Steve Rose

Stage is set for epic Kansas GOP showdown

Kansas Gov. Sam Brownback answers questions at a town hall meeting in Leavenworth. Primary GOP candidates are running against lawmakers in the Legislature who have supported the governor.
Kansas Gov. Sam Brownback answers questions at a town hall meeting in Leavenworth. Primary GOP candidates are running against lawmakers in the Legislature who have supported the governor. along@kcstar.com

Aug. 2 may be one of the most important elections for Republicans in modern Kansas history. On that primary election date, Republicans will decide whether the Brownback “bad guys” will continue to rule the Legislature or whether the “good guys” get the keys to the Capitol.

The list of “good guys” running for the Legislature from Johnson County is at the end of this column. But let’s dispense with the who’s who of “bad guys.” Very simply, it’s every GOP incumbent from Johnson County, seeking re-election to the Legislature, who is a strong supporter of Kansas Gov. Sam Brownback.

That is the definition of the “bad guys.” And they have drawn Republican opponents in the primary.

Although these senators and representatives may vary on some votes, they have been Brownback’s team. They are responsible for foisting on Kansas the most irresponsible government in state history.

Their tax policy has bankrupted the state, while the tax burden has been shifted to low-income and middle-class Kansans. The “bad guys” have left an unprecedented debt that leaves our children in a financial crater. Education cuts at all levels, from K-12 to higher education, have compromised the single most important mission of state government, investing in education. The ravaging of human services is a blight on a state that at one time was among the most attentive to its needy and disabled. The plunder of the highway fund has destroyed the state’s capacity to maintain and construct roads, a basic role of state government.

The bizarre performance of our so-called leaders has led us down crazy paths.

Sure, it was a lopsided vote, but it was the right-wing that led the way for guns to soon be allowed on college campuses. Not only concealed carry but open carry will be allowed. And not just on campuses. Also, guns will be allowed at the state-run University of Kansas Hospital. Can you imagine an emergency room with anybody and everybody carrying a pistol?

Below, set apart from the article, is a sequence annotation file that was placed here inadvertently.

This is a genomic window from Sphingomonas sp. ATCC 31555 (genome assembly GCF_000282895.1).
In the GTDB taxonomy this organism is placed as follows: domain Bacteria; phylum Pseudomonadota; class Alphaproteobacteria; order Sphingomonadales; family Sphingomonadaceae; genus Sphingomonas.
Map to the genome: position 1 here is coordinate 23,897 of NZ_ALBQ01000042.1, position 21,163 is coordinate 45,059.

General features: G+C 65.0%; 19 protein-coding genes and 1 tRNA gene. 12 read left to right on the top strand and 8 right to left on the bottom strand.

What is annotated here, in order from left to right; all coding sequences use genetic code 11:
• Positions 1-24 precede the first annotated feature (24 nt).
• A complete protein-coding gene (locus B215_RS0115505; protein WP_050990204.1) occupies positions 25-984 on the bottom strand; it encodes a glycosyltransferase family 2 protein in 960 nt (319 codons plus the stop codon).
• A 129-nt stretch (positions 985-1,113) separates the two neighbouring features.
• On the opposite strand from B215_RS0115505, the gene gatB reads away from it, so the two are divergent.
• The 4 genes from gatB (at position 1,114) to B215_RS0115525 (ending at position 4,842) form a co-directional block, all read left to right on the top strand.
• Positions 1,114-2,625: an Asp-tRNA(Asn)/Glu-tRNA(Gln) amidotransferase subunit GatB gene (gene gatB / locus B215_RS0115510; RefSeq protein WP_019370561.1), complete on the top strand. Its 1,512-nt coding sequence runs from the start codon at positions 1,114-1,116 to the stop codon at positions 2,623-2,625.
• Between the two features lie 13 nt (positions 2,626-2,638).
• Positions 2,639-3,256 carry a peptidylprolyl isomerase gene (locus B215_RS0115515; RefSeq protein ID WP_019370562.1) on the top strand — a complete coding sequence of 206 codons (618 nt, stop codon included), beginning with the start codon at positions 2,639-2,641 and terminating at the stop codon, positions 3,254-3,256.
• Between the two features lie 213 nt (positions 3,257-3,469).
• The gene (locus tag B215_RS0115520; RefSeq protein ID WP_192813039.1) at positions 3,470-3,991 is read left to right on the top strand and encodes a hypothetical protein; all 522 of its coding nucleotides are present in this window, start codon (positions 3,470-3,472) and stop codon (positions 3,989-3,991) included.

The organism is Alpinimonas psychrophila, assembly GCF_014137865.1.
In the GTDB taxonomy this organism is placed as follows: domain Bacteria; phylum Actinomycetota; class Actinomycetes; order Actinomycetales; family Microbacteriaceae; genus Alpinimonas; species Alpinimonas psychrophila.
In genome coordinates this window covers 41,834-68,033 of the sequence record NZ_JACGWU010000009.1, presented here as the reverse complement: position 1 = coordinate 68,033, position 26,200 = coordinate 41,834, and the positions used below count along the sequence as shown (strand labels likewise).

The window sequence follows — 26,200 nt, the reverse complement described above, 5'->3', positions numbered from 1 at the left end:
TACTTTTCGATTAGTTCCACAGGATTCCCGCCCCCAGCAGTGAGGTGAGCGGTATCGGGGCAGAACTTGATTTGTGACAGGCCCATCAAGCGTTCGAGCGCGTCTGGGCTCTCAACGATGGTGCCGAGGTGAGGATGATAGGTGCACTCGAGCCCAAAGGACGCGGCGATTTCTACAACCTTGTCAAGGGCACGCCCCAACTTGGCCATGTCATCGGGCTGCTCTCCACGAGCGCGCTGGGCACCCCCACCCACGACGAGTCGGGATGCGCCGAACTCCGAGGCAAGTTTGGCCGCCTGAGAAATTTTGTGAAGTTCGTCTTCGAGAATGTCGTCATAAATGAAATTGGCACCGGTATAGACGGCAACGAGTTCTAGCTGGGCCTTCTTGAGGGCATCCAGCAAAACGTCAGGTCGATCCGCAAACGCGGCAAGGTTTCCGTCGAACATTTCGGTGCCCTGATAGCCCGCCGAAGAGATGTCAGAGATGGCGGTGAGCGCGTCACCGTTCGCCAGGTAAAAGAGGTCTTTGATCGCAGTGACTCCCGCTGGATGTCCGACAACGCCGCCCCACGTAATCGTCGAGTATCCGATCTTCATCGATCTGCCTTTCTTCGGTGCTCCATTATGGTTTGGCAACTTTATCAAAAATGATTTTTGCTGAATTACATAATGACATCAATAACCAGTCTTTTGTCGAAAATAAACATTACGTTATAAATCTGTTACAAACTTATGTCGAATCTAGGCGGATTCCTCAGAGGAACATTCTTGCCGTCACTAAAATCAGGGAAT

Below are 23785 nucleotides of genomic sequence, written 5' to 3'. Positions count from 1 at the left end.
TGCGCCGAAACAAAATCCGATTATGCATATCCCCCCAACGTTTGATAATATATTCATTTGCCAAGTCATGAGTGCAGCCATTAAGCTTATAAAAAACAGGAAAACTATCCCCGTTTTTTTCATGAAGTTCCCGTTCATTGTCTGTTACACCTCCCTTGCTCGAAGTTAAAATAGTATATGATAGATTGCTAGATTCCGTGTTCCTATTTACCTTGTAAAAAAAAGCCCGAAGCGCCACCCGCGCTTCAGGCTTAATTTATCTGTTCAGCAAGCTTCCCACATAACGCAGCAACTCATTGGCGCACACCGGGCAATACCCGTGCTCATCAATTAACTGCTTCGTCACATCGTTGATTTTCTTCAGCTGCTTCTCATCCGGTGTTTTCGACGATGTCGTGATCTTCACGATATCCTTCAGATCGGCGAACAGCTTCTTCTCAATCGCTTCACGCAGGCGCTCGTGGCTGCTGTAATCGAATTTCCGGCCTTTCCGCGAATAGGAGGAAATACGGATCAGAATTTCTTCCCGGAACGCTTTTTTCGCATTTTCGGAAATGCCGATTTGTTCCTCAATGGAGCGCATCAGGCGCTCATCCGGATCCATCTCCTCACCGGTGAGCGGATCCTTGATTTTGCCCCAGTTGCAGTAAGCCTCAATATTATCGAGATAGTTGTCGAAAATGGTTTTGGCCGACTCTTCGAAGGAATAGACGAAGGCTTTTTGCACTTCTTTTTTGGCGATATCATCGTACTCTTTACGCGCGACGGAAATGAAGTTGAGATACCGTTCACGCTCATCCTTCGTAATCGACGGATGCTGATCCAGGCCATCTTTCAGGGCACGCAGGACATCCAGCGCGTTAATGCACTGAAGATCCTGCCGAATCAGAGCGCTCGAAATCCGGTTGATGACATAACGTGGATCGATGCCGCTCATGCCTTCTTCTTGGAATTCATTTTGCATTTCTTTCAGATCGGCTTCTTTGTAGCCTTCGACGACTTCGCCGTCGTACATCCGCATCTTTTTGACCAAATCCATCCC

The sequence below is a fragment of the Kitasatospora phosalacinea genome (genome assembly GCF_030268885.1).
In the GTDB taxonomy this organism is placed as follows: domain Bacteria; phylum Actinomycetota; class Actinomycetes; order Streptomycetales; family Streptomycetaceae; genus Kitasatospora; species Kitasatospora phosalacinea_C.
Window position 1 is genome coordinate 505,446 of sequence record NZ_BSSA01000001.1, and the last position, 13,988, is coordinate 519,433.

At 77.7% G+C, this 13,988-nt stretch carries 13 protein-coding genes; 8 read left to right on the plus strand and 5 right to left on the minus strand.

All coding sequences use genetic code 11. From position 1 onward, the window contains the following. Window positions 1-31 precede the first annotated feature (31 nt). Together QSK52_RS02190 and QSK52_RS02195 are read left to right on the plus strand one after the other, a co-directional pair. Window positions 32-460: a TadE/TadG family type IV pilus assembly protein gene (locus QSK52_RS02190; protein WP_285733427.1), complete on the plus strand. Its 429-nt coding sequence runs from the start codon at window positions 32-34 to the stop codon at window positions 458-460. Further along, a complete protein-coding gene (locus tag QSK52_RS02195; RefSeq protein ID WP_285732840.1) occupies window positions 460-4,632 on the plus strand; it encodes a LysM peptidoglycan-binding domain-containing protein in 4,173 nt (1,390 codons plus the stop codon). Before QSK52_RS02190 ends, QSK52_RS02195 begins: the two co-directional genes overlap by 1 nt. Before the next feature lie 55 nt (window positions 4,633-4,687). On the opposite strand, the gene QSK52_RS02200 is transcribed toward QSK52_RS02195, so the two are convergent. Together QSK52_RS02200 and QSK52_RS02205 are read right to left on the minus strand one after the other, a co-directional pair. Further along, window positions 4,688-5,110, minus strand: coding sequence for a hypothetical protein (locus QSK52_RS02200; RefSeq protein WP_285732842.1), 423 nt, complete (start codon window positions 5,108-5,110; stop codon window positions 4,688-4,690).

Have Kansans had enough?

More to the point, will enough disgruntled Republicans get out to vote on a hot summer day in August or even bother to cast a vote by mail?

This year, as few others, sensible Republican opponents to extreme, destructive incumbents have filed en masse to turn this state around. Challengers are out fundraising against incumbents funded generously by extremist groups who want to keep Kansas going in the same spiral. These challengers will be knocking on doors with one clear message: Boot the Brownback incumbents out of office!

But if only 25 percent of registered Republicans bother to vote, which is historically what happens in primaries, the extremists who do get out and vote will once again claim almost certain victory, because Republican nominees usually win in the November general election.

I promised you a list of the challengers who are anti-Brownback Republicans. Here they are, along with the part of the county they represent. I left off district numbers, inasmuch as most voters may not know the district they are in.

Senate races

Dinah Sykes, all of Lenexa and northwest Overland Park; and John Skubal, all of Leawood and south Overland Park.

House races

Tom Cox, Shawnee, Lake Quivira and some Lenexa; Leesa Gabel, Olathe and western Lenexa; Joy Koesten, Leawood and Overland Park; Jan Kessinger, north Leawood and Overland Park; Patty Markley, south Overland Park and a tiny part of Olathe; Kim Palcic, Olathe; Shelee Brim, western Shawnee; Don Roberts, Gardner and Edgerton; Mitra Templin, De Soto, Basehor and Bonner Springs.

Steve Rose, longtime Johnson County columnist: srose@kc.rr.com.

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